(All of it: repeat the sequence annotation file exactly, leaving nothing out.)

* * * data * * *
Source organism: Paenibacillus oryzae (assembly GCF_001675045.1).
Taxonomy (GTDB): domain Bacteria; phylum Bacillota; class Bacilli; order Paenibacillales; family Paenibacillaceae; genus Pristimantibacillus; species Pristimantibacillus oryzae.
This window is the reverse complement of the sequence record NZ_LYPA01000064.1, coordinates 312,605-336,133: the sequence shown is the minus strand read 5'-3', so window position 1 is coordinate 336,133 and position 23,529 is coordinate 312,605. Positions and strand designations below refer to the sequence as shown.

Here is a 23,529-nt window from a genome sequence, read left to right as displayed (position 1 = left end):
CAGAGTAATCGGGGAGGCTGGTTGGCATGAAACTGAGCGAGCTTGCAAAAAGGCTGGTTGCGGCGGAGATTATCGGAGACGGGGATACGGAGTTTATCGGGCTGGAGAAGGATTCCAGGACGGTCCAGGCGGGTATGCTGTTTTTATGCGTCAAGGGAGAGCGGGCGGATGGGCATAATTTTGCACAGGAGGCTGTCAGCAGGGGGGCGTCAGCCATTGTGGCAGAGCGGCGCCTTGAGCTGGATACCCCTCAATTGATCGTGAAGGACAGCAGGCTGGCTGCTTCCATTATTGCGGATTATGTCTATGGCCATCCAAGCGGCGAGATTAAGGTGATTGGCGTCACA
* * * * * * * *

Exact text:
Source organism: Paenibacillus oryzae (assembly GCF_001675045.1).
Taxonomy (GTDB): domain Bacteria; phylum Bacillota; class Bacilli; order Paenibacillales; family Paenibacillaceae; genus Pristimantibacillus; species Pristimantibacillus oryzae.
This window is the reverse complement of the sequence record NZ_LYPA01000064.1, coordinates 312,605-336,133: the sequence shown is the minus strand read 5'-3', so window position 1 is coordinate 336,133 and position 23,529 is coordinate 312,605. Positions and strand designations below refer to the sequence as shown.

Here is a 23,529-nt window from a genome sequence, read left to right as displayed (position 1 = left end):
CAGAGTAATCGGGGAGGCTGGTTGGCATGAAACTGAGCGAGCTTGCAAAAAGGCTGGTTGCGGCGGAGATTATCGGAGACGGGGATACGGAGTTTATCGGGCTGGAGAAGGATTCCAGGACGGTCCAGGCGGGTATGCTGTTTTTATGCGTCAAGGGAGAGCGGGCGGATGGGCATAATTTTGCACAGGAGGCTGTCAGCAGGGGGGCGTCAGCCATTGTGGCAGAGCGGCGCCTTGAGCTGGATACCCCTCAATTGATCGTGAAGGACAGCAGGCTGGCTGCTTCCATTATTGCGGATTATGTCTATGGCCATCCAAGCGGCGAGATTAAGGTGATTGGCGTCACA